Back in the days of film most photographers would use lights to solve lighting problems. Adding light via artificial lights was called additive lighting. Many photographers still use lights. And a skilled photographer can get stunning results with effective use of lights.
I like to use subtractive lighting when it’s appropriate. Taking away the natural light when it’s creating problems. Here’s an example of how that works. Notice in the following image there is a bright highlight at the foot of the door cast by the sun coming through the overhead skylight.
I decided that this was a distraction from the overall composition. In the second frame you see my assistant, Ken, holding a card to cut the light.
The third image below shows the result of blending the first two images to remove the hot spot. Sometimes these hot spots can add to the composition, so I don’t have a hard rule for dealing with them. The same technique can be used to remove reflections on artwork or related reflective surfaces.
I like to work with natural light, since it tends to creates a sense of drama and a sense of depth, and it helps show off design elements, particularly lighting that might not read as well with artificial light.
A number of years ago I was discussing photography with the creative director of a winery. She told me that their top bottle photographer was an expert at telling the wineries story in the reflections in the wine bottle. It could be a reflection of the vineyards in the background, or some other aspect of the winery.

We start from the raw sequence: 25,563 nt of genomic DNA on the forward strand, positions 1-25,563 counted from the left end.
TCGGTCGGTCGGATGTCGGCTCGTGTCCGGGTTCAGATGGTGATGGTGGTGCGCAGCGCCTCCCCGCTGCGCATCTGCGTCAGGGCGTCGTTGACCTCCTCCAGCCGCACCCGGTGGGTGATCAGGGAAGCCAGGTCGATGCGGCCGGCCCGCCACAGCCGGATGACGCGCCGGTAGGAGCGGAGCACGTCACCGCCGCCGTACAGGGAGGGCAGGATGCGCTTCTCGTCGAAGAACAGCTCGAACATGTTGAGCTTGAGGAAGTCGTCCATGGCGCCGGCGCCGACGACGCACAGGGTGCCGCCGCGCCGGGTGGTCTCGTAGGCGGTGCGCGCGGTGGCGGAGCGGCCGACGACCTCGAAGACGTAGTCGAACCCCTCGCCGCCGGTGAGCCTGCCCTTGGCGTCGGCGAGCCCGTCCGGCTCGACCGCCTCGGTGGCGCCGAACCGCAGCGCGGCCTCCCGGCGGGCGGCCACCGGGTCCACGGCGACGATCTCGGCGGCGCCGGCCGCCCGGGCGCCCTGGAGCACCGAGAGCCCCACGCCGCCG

Since then I’ve always looked for ways to use reflective surfaces to help tell a story relating to the photo. It could be using the bathroom mirror to show the shower, or some similar situation. Here’s a good example of how that can work. In this case the reflective surface is a TV screen. In today’s home there are no shortage of TV screens, most of which photograph as black holes with annoying reflections. When I set up the camera for this image, the TV screen was angled to show a stack of boxes onone side of the room; not very interesting. We angled the screen a bit, and voila, we were able to bring more of the outside greenery into the room.
One of the things that leads to a successful photo shoot is being able to solve problems on location. Besides our cameras the next item in our arsenal that gets the most use is a red mop bucket full of cleaning supplies: glass cleaner, towels, Goof Off and a variety of other items. I can’t tell you how many times we’ve reached for that bucket on a photo shoot.
On Tuesday evening though we had a situation that we hadn’t anticipated. We were scheduled to shoot a sun room addition with a fire pit. We checked ahead and confirmed that the fire pit was working. When it came time to turn the fire on we discovered that the propane tank was empty. To save the shoot I was able to pull the propane tank off my pop-up camper and use it to fuel the fire pit.